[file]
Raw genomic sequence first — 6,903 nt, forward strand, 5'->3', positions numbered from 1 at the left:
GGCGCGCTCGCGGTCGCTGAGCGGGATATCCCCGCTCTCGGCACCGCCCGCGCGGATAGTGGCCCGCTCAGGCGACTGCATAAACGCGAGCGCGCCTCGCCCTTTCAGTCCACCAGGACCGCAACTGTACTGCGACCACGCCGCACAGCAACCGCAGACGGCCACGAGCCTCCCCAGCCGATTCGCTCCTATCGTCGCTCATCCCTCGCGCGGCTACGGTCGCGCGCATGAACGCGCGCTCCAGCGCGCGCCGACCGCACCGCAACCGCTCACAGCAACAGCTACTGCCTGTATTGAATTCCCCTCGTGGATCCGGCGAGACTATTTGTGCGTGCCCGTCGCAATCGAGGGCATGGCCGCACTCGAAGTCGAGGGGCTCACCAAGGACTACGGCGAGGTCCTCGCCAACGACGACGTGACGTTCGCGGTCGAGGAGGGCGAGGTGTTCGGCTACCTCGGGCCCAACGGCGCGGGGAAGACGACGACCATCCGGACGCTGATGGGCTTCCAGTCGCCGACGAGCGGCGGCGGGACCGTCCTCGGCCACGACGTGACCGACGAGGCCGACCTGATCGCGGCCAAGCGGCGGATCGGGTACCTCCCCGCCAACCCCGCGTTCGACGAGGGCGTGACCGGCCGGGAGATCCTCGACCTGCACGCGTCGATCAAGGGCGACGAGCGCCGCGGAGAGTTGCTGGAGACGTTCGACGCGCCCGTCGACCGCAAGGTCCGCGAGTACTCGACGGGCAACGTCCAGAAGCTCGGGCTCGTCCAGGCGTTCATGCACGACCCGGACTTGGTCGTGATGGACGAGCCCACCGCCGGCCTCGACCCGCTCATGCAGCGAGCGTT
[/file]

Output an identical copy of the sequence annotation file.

Raw genomic sequence first — 6,903 nt, forward strand, 5'->3', positions numbered from 1 at the left:
GGCGCGCTCGCGGTCGCTGAGCGGGATATCCCCGCTCTCGGCACCGCCCGCGCGGATAGTGGCCCGCTCAGGCGACTGCATAAACGCGAGCGCGCCTCGCCCTTTCAGTCCACCAGGACCGCAACTGTACTGCGACCACGCCGCACAGCAACCGCAGACGGCCACGAGCCTCCCCAGCCGATTCGCTCCTATCGTCGCTCATCCCTCGCGCGGCTACGGTCGCGCGCATGAACGCGCGCTCCAGCGCGCGCCGACCGCACCGCAACCGCTCACAGCAACAGCTACTGCCTGTATTGAATTCCCCTCGTGGATCCGGCGAGACTATTTGTGCGTGCCCGTCGCAATCGAGGGCATGGCCGCACTCGAAGTCGAGGGGCTCACCAAGGACTACGGCGAGGTCCTCGCCAACGACGACGTGACGTTCGCGGTCGAGGAGGGCGAGGTGTTCGGCTACCTCGGGCCCAACGGCGCGGGGAAGACGACGACCATCCGGACGCTGATGGGCTTCCAGTCGCCGACGAGCGGCGGCGGGACCGTCCTCGGCCACGACGTGACCGACGAGGCCGACCTGATCGCGGCCAAGCGGCGGATCGGGTACCTCCCCGCCAACCCCGCGTTCGACGAGGGCGTGACCGGCCGGGAGATCCTCGACCTGCACGCGTCGATCAAGGGCGACGAGCGCCGCGGAGAGTTGCTGGAGACGTTCGACGCGCCCGTCGACCGCAAGGTCCGCGAGTACTCGACGGGCAACGTCCAGAAGCTCGGGCTCGTCCAGGCGTTCATGCACGACCCGGACTTGGTCGTGATGGACGAGCCCACCGCCGGCCTCGACCCGCTCATGCAGCGAGCGTT